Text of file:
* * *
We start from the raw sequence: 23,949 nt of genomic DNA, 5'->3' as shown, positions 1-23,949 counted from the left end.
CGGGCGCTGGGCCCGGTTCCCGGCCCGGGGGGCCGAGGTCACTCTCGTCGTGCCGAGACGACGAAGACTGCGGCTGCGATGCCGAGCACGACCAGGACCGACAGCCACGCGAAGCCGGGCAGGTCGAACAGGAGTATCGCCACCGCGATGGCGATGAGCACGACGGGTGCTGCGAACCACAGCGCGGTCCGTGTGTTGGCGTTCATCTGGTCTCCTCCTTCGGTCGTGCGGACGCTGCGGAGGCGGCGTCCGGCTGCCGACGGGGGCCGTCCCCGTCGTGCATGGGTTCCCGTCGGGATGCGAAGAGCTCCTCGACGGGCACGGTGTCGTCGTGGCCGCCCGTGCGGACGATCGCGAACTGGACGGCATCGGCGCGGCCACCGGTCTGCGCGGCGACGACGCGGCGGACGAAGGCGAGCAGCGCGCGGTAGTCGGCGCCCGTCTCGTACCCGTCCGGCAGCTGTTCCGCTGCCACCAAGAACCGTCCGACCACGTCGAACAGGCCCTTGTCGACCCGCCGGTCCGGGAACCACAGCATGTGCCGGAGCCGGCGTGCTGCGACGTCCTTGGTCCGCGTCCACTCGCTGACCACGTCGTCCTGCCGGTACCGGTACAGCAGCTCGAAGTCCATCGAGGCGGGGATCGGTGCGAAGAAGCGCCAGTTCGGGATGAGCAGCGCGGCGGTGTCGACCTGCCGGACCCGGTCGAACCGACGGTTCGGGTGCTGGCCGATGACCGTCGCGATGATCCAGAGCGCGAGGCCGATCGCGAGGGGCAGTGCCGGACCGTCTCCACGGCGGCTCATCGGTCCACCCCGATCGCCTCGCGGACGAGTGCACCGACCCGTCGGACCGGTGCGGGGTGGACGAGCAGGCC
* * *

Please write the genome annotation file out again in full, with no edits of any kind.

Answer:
We start from the raw sequence: 23,949 nt of genomic DNA, 5'->3' as shown, positions 1-23,949 counted from the left end.
CGGGCGCTGGGCCCGGTTCCCGGCCCGGGGGGCCGAGGTCACTCTCGTCGTGCCGAGACGACGAAGACTGCGGCTGCGATGCCGAGCACGACCAGGACCGACAGCCACGCGAAGCCGGGCAGGTCGAACAGGAGTATCGCCACCGCGATGGCGATGAGCACGACGGGTGCTGCGAACCACAGCGCGGTCCGTGTGTTGGCGTTCATCTGGTCTCCTCCTTCGGTCGTGCGGACGCTGCGGAGGCGGCGTCCGGCTGCCGACGGGGGCCGTCCCCGTCGTGCATGGGTTCCCGTCGGGATGCGAAGAGCTCCTCGACGGGCACGGTGTCGTCGTGGCCGCCCGTGCGGACGATCGCGAACTGGACGGCATCGGCGCGGCCACCGGTCTGCGCGGCGACGACGCGGCGGACGAAGGCGAGCAGCGCGCGGTAGTCGGCGCCCGTCTCGTACCCGTCCGGCAGCTGTTCCGCTGCCACCAAGAACCGTCCGACCACGTCGAACAGGCCCTTGTCGACCCGCCGGTCCGGGAACCACAGCATGTGCCGGAGCCGGCGTGCTGCGACGTCCTTGGTCCGCGTCCACTCGCTGACCACGTCGTCCTGCCGGTACCGGTACAGCAGCTCGAAGTCCATCGAGGCGGGGATCGGTGCGAAGAAGCGCCAGTTCGGGATGAGCAGCGCGGCGGTGTCGACCTGCCGGACCCGGTCGAACCGACGGTTCGGGTGCTGGCCGATGACCGTCGCGATGATCCAGAGCGCGAGGCCGATCGCGAGGGGCAGTGCCGGACCGTCTCCACGGCGGCTCATCGGTCCACCCCGATCGCCTCGCGGACGAGTGCACCGACCCGTCGGACCGGTGCGGGGTGGACGAGCAGGCC